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There’s a lot to agree with in those eighty-nine words.

Bernie Sanders put his campaign on hold until further notice this week after having two stents inserted to clear up an arterial blockage. Before he underwent the medical procedure, he spoke about foreign policy at a couple of venues. While in the Quad Cities—for those of you unfamiliar with the heartland, that’s Davenport and Bettendorf, Iowa, and Moline and Rock Island, Illinois—he sat down with a local news anchor to discuss the Israeli-Palestinian conflict.

He said that in his view, Israeli Prime Minister Benjamin Netanyahu is a “racist” and that his policies have made it “increasingly difficult” to pursue a two-state solution.

Then at an event at an Indian restaurant in Las Vegas hosted by “Muslims for Bernie,” Sanders was asked about both Saudi Arabia and Indian policy in Kashmir. With the one-year anniversary of Jamal Khashoggi’s murder having just passed, Sanders laced into Saudi Crown Prince Mohammed Bin Salman:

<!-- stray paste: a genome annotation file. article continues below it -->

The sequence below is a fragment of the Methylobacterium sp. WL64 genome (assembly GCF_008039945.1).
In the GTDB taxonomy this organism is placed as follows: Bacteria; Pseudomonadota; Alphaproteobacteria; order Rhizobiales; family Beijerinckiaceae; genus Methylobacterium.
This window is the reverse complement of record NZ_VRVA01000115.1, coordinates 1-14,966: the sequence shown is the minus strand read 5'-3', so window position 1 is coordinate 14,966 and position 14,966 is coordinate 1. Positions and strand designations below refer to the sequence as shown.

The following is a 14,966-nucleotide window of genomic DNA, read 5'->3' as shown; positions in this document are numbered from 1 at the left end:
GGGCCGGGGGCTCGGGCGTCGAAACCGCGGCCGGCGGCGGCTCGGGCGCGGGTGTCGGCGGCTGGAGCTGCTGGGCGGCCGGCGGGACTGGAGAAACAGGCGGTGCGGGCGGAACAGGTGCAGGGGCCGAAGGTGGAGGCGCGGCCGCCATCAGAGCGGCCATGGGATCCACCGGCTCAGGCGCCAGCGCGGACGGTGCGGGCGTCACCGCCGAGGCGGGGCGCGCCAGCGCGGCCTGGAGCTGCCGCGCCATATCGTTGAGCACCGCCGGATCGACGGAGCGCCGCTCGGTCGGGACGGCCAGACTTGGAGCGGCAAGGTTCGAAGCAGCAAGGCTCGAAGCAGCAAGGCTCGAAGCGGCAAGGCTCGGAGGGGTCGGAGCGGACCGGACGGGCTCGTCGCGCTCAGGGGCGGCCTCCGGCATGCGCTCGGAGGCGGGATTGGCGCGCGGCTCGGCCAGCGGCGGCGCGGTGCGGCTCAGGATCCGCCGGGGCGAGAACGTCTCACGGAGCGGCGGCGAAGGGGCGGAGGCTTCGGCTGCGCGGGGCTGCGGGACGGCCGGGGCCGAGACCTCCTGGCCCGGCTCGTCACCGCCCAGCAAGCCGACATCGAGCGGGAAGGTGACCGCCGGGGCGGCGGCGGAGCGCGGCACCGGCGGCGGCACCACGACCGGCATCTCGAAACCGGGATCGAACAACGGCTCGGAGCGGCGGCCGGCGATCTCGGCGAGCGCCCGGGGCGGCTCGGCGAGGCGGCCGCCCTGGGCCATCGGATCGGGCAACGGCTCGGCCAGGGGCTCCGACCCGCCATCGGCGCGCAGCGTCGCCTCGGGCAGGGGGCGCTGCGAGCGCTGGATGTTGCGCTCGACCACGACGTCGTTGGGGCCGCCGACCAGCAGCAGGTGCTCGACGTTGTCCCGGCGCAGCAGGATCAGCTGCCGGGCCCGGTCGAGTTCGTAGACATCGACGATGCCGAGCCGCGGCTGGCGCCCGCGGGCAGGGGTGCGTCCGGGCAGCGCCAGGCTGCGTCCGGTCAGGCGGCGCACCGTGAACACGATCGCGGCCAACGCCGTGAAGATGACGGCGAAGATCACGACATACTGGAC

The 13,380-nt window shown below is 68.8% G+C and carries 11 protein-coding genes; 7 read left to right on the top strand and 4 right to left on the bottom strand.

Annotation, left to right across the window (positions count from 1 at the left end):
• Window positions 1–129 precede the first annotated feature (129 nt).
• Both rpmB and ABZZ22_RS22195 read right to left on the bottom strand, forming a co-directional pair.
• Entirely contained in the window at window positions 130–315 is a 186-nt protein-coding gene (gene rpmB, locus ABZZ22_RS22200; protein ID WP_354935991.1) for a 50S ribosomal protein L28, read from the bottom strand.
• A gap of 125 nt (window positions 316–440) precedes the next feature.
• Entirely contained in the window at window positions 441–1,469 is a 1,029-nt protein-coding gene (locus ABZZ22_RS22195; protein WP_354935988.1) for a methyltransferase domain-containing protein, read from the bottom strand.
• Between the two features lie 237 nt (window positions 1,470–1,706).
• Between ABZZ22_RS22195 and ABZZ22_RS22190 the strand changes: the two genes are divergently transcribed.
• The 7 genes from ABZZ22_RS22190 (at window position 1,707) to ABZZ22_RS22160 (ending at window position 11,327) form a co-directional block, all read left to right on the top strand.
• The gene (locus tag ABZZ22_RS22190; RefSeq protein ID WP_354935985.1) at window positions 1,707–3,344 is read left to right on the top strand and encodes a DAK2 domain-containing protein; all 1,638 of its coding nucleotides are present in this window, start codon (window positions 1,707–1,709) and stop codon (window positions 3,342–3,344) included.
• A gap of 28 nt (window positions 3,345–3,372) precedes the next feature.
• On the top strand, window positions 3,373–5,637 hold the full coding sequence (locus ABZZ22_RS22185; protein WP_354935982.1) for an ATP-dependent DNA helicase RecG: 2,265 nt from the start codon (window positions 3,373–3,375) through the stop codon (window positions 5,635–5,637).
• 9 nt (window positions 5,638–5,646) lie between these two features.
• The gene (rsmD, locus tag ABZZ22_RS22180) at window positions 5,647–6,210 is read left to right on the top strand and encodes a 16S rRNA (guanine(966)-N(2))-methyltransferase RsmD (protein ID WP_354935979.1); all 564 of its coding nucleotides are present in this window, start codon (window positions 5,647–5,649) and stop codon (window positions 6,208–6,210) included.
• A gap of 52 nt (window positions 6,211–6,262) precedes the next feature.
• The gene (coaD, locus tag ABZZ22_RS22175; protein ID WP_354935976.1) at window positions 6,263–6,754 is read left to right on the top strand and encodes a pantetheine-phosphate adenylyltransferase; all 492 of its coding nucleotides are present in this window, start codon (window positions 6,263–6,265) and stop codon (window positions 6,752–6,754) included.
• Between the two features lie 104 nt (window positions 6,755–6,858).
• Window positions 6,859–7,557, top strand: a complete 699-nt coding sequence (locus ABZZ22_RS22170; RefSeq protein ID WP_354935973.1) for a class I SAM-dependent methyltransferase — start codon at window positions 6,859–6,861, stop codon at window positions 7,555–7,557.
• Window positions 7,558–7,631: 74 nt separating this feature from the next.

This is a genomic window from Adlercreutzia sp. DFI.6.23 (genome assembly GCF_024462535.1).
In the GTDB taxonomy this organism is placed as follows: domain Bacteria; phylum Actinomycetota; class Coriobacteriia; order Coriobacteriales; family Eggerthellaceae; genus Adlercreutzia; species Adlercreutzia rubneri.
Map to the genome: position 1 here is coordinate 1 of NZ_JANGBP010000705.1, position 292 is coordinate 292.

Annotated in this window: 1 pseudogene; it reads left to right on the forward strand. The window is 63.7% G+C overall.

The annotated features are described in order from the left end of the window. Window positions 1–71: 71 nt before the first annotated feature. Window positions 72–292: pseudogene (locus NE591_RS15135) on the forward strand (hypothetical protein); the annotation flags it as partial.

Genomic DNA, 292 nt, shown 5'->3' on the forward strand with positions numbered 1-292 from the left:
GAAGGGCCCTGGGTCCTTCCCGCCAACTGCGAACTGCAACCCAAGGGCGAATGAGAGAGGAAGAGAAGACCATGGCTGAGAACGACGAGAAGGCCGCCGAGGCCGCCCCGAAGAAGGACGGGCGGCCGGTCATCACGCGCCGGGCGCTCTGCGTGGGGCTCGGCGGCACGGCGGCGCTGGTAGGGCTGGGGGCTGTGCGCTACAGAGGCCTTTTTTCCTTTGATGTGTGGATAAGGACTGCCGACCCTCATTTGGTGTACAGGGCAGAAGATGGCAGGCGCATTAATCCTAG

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MBS is a murderer. And it’s not only his murder of Khashoggi. He murders many people. He treats women as third-class citizens and he runs a regime which is fiercely opposed to democracy. So this is not a country which should be our ally. We’re going to change our relationship with dictatorships all over the world, and as we move to sustainable energy, we are not going to be needing their oil any longer.